10. Antonio Smith
Antonio Smith seemed to love the switch to the 3-4 last season, and his seven sacks show that. To me he gets forgotten about a little on defense among guys like Watt and Cushing, but let’s not forget he is a Pro Bowl defensive end, and if he can have another well rounded year like he did in 2012, he should stick around for a while on defense.
11. Danieal Manning
Relying on Ed Reed at this stage is dumb, and if Danieal Manning’s role changes this season because of Reed’s signing, that’s dumb too. At one point during last year Manning showed some flashes of how closely he can play against receivers, force bad passes in tight coverage and how strongly his tackling has improved. He did have only two interceptions to his name, but his importance can’t be overshadowed, simply because we don’t know how much we’ll see of Reed early.
12. Ed Reed
Reed may miss Week 1, and some more time after that, which isn’t what the Texans were bargaining for back in April. Whatever the case may be though, Reed has been brought in to be vocal, show leadership and look after guys like Swearinger in the secondary. If Reed was fully healthy he’d be much higher in this list, especially after winning a Super Bowl in Baltimore. Even if we don’t see Reed on the field much however, there’s no doubt he’ll play some kind of role in the locker room, and when he is playing, seeing him play a more centered safety role should be a lot of fun.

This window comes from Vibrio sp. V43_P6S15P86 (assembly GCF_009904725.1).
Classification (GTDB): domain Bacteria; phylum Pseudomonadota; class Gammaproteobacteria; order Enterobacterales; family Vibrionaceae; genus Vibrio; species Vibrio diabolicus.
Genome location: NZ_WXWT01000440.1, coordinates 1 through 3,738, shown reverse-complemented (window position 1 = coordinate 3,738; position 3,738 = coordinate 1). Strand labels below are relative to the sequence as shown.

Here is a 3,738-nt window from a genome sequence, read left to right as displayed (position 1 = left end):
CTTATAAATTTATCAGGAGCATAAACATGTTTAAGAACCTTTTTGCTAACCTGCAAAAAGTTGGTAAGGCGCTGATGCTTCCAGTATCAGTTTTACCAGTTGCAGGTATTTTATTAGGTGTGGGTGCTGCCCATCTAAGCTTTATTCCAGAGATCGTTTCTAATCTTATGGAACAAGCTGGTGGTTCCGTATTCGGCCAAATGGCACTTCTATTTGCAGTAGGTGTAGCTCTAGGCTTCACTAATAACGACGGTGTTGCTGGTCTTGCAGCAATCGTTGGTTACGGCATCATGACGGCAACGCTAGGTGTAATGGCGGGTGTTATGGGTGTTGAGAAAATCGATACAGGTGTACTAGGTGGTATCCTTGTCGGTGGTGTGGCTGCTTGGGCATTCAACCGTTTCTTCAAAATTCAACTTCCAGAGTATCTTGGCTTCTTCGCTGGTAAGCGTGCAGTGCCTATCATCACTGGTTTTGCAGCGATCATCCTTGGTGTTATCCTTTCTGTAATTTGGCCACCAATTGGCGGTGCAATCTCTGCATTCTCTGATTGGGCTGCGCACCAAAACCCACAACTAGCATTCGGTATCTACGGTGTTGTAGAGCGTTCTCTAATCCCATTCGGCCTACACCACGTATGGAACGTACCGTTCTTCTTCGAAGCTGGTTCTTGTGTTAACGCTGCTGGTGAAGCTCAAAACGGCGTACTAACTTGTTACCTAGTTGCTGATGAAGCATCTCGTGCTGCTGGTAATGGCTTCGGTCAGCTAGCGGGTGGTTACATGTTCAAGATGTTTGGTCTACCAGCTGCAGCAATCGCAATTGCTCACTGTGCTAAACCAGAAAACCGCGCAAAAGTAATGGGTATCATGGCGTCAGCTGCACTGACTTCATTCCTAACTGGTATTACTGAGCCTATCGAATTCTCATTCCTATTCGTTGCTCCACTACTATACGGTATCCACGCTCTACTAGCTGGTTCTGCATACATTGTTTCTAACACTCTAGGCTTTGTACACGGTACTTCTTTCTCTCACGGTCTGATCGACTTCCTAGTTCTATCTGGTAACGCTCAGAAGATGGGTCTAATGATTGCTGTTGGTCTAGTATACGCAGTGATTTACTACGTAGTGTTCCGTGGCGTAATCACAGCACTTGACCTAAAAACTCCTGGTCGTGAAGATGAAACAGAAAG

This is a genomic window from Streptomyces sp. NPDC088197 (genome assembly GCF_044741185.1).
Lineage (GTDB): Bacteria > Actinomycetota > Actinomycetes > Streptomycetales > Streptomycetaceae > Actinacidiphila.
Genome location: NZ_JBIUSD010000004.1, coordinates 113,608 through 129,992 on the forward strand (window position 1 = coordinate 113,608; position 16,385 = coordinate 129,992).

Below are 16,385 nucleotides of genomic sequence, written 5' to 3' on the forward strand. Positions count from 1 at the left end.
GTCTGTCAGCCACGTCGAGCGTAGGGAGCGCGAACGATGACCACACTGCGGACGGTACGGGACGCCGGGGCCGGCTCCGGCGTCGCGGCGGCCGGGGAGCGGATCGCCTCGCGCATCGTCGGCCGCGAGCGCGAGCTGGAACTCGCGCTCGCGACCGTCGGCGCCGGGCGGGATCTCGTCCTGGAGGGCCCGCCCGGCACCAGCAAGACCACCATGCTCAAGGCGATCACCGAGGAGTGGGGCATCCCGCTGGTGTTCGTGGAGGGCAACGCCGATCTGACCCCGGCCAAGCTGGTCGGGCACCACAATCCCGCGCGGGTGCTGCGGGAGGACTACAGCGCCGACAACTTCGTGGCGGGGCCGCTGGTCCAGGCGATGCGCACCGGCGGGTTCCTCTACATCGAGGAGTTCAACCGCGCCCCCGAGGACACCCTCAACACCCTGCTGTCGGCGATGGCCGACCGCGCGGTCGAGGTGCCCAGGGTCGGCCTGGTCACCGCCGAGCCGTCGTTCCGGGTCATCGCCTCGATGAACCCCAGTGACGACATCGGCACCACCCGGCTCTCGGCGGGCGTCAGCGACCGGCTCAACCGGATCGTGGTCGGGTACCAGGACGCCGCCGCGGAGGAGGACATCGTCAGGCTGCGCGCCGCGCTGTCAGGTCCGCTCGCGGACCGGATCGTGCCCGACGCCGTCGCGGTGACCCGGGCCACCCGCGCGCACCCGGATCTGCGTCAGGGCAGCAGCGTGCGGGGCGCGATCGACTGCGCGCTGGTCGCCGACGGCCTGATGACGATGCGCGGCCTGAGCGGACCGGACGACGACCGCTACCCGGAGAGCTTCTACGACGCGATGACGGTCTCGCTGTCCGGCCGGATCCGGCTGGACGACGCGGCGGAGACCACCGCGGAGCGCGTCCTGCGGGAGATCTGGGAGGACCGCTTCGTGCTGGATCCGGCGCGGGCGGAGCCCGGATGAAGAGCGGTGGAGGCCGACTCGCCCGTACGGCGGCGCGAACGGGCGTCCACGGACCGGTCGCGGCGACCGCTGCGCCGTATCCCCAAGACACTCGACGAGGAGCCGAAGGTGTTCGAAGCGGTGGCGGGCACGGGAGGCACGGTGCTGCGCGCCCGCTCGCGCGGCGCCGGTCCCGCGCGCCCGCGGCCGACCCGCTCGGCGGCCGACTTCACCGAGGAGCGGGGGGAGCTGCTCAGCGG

13. Kareem Jackson
Jackson might have a bit more of a fight for his job this year, but he’s such an ideal fill-in man that it was hard to leave him off this list. He made four interceptions last season and started the year really strongly. If the Texans are hit with a big injury bug again, it’s nice to know there are a few corners like Jackson to rely on.
14. Chris Myers
Myers hasn’t missed a start since 2006, and in my opinion is one of the most trustworthy centers in the league today. Once upon a time Myers was brought down for his lack of strength and inability to hold up under pressure. Since being resigned though, none of that seems to be much of an issue anymore, and his athleticism shows on run plays.
15. Earl Mitchell
Mitchell served his time as Shaun Cody’s backup, and should be the starting nose tackle to start Week 1. So what’s to like about him? Firstly, his work ethic, especially during this offseason after leaning down and preparing for the season. Secondly, aside from how important his role is, Mitchell acknowledges that he needs to be a leader on the field as he enters his fourth season in the NFL, a veteran quality that the Texans continue to add names to.